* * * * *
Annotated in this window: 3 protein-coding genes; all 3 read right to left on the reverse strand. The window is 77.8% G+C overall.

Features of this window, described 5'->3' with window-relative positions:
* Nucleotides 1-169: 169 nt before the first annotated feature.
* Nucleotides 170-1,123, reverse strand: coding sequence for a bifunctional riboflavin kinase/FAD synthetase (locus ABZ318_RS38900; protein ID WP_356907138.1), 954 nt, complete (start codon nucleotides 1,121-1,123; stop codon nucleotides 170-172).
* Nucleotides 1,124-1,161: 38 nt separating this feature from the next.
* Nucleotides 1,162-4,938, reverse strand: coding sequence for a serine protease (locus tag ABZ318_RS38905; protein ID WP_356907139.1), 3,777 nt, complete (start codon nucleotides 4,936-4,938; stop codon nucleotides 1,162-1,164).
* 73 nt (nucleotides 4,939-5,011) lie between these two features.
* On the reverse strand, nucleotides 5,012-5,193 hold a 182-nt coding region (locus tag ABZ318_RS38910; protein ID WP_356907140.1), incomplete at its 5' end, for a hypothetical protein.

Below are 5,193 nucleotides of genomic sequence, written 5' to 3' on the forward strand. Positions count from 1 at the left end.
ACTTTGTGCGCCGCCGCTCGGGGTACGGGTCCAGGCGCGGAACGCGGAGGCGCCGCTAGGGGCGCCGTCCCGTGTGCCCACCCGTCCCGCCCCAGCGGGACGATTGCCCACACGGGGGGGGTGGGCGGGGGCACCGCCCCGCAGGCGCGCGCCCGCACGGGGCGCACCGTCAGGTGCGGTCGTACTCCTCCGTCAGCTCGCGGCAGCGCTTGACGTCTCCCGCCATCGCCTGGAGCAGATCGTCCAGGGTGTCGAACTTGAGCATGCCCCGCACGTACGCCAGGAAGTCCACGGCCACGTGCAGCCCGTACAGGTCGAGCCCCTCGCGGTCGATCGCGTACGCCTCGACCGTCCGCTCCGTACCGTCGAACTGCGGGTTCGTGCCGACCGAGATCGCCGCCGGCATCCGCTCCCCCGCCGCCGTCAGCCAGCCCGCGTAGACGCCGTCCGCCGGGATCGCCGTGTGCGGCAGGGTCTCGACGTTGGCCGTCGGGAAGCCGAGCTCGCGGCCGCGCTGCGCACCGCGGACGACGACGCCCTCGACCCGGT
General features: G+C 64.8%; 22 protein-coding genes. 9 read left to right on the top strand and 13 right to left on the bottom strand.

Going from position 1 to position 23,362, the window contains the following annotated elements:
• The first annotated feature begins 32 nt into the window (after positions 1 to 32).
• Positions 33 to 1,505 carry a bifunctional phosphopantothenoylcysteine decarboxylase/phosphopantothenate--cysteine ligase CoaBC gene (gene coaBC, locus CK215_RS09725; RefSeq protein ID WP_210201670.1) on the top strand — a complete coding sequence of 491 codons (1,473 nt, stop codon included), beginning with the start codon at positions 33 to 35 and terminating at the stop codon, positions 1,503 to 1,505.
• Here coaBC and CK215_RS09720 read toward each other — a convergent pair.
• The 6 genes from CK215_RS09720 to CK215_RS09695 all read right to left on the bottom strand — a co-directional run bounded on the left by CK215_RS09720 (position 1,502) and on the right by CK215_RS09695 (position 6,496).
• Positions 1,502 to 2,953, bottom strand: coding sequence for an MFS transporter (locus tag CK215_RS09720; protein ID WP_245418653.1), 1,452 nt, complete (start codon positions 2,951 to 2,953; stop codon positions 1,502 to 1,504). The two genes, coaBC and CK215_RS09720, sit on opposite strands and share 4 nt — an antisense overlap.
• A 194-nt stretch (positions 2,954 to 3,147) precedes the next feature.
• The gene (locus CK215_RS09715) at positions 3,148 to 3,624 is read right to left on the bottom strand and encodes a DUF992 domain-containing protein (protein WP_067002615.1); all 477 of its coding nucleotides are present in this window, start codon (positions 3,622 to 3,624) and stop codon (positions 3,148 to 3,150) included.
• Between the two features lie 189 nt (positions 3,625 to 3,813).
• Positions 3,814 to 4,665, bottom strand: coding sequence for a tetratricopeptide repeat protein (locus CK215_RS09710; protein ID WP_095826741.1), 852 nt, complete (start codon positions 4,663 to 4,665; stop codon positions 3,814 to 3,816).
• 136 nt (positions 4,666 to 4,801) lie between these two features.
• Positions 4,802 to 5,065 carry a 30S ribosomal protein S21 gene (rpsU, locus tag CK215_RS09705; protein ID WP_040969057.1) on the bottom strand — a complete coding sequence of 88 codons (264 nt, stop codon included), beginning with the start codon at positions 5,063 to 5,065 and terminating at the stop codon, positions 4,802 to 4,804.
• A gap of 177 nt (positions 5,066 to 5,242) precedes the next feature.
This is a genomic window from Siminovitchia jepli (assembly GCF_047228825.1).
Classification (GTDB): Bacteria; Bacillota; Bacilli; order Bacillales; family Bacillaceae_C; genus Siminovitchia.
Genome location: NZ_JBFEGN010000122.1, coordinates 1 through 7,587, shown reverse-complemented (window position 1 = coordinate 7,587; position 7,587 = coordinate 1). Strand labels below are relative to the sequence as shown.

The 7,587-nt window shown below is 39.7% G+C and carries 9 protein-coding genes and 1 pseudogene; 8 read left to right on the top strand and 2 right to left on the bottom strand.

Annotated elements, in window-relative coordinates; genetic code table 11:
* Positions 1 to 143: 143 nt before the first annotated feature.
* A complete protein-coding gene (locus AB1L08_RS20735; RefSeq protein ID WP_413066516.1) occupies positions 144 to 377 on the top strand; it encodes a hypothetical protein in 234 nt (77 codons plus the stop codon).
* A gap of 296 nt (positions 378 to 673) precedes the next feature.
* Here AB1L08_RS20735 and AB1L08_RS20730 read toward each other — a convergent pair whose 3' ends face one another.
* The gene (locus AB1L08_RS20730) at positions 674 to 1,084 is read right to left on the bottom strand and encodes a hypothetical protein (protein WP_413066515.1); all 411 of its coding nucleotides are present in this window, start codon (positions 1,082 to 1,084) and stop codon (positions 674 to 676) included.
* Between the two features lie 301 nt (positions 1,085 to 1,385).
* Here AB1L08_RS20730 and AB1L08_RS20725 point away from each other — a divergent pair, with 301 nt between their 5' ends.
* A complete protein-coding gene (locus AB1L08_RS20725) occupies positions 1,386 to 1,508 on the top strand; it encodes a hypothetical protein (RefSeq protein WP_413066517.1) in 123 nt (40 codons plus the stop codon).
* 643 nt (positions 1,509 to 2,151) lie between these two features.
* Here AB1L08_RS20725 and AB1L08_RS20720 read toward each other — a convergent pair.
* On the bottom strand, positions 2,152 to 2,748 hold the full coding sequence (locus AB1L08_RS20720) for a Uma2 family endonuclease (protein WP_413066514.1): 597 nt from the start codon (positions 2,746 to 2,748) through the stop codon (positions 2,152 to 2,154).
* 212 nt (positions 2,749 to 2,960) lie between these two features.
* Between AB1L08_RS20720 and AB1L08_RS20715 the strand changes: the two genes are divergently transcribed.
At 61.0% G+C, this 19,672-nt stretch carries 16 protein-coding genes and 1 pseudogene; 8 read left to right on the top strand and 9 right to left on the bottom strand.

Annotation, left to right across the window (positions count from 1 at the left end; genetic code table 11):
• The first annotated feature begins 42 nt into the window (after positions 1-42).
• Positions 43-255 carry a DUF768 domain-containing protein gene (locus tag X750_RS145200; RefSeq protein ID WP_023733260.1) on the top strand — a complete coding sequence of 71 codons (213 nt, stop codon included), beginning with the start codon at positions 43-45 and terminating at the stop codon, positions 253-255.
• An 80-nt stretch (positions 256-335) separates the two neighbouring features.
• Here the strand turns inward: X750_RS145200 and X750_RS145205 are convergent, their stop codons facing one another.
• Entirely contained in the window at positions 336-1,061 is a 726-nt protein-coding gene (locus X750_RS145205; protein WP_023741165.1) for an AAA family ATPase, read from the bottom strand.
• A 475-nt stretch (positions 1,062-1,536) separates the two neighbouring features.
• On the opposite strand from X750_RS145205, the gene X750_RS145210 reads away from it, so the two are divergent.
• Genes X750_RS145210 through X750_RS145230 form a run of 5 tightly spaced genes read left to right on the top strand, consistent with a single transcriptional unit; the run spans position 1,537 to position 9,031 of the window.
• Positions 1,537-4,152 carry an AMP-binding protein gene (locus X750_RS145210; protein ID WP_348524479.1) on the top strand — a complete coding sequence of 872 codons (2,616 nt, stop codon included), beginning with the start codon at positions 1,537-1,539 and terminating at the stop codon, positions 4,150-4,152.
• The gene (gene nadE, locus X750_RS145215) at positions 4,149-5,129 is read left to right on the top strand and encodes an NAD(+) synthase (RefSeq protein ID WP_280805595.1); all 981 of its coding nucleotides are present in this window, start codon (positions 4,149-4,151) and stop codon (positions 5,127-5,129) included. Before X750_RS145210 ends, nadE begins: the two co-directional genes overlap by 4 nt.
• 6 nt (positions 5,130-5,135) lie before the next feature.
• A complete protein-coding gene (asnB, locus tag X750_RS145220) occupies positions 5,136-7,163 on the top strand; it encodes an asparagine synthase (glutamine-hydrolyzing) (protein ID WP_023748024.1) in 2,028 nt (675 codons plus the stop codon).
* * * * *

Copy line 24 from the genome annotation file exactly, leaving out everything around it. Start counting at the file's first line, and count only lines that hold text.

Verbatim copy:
• A gap of 177 nt (positions 5,066 to 5,242) precedes the next feature.